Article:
Thankfully, that’s now changing. The commission issued the following statement today:
Lithium-ion batteries pack a lot of power into a small package. When these batteries overheat and burst, the results can be serious. This is why the U.S Consumer Product Safety Commission (CPSC) is urging all consumers who own a Samsung Galaxy Note7 to power them down and stop charging or using the device.
This consumer warning is based on recent reports involving lithium-ion batteries in certain Note7 devices that have resulted in fires. These incidents have occurred while charging and during normal use, which has led us to call for consumers to power down their Note7s.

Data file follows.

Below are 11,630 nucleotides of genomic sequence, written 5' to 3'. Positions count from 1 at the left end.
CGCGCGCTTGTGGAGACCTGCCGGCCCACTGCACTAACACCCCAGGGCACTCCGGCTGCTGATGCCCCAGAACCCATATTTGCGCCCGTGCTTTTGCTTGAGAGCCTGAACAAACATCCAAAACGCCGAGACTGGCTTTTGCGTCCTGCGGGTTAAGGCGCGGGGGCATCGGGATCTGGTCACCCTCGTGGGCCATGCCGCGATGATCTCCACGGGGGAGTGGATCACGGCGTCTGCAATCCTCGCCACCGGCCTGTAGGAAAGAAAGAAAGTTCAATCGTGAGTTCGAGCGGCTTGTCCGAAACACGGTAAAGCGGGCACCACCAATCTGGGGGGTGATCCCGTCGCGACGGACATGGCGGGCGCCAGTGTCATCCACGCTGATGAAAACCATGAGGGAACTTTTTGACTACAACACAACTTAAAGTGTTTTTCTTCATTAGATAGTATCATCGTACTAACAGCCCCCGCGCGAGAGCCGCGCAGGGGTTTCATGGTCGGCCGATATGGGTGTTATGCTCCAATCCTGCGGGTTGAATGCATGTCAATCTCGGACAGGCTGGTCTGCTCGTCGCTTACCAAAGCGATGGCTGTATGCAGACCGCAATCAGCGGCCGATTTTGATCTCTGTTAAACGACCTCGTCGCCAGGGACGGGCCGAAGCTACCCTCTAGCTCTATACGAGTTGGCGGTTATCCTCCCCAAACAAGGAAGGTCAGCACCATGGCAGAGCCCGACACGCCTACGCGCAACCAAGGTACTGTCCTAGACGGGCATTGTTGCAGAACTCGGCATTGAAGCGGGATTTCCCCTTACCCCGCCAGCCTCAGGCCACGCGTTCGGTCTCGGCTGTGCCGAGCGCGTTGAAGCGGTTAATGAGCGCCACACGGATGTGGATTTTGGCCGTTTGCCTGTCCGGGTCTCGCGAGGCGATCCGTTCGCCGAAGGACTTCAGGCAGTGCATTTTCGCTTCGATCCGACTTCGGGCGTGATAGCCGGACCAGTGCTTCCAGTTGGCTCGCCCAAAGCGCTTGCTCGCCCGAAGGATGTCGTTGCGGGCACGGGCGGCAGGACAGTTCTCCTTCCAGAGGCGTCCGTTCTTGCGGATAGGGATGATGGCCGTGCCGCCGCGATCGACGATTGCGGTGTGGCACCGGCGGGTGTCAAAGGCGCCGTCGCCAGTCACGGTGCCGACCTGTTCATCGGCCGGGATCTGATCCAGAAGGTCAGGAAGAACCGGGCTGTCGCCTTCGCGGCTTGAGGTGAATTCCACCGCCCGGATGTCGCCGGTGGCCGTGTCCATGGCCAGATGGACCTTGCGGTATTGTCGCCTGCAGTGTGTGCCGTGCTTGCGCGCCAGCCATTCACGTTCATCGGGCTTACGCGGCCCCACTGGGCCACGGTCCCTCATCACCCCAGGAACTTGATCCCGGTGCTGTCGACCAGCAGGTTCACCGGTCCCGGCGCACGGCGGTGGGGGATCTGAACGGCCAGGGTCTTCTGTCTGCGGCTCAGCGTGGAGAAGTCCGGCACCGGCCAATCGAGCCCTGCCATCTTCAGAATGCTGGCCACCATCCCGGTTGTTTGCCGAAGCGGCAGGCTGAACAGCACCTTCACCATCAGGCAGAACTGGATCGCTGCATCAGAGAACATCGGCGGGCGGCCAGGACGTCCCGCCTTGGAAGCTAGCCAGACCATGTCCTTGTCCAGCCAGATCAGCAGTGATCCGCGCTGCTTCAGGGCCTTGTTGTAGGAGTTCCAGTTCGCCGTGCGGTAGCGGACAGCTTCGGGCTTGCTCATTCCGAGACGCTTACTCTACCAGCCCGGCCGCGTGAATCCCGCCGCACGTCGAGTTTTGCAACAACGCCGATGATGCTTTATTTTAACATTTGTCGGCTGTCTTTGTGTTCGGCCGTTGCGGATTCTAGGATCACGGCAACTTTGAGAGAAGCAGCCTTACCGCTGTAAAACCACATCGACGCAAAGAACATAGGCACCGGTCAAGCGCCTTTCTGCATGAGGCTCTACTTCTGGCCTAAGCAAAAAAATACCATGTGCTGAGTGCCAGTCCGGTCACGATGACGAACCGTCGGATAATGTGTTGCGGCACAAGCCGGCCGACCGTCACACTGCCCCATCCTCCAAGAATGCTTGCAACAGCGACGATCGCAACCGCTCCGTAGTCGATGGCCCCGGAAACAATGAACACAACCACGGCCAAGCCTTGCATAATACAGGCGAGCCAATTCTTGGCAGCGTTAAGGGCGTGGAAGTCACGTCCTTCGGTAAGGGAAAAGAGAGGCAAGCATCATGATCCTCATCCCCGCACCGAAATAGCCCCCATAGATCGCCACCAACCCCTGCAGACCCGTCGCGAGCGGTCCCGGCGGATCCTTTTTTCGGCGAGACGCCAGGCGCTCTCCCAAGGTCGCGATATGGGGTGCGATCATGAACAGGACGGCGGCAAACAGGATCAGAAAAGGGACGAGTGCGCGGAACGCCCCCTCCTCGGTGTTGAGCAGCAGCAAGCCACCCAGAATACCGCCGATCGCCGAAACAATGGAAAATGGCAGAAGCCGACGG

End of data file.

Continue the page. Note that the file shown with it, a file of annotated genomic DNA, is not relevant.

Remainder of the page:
CPSC and Samsung are working cooperatively to formally announce an official recall of the devices, as soon as possible. CPSC is working quickly to determine whether a replacement Galaxy Note7 is an acceptable remedy for Samsung or their phone carriers to provide to consumers.
The official recall is important because it means it will actually be illegal for stores to sell the unsafe batch of Note 7 devices; many stores have still been selling it despite new stock coming in just a week or two. The CPSC also works with companies to determine the scope of the hazard and figure out the best strategy for replacing devices.
If you want to make sure your phone is from the safe batch, check out our guide here.
Published September 9, 2016 — 21:26 UTC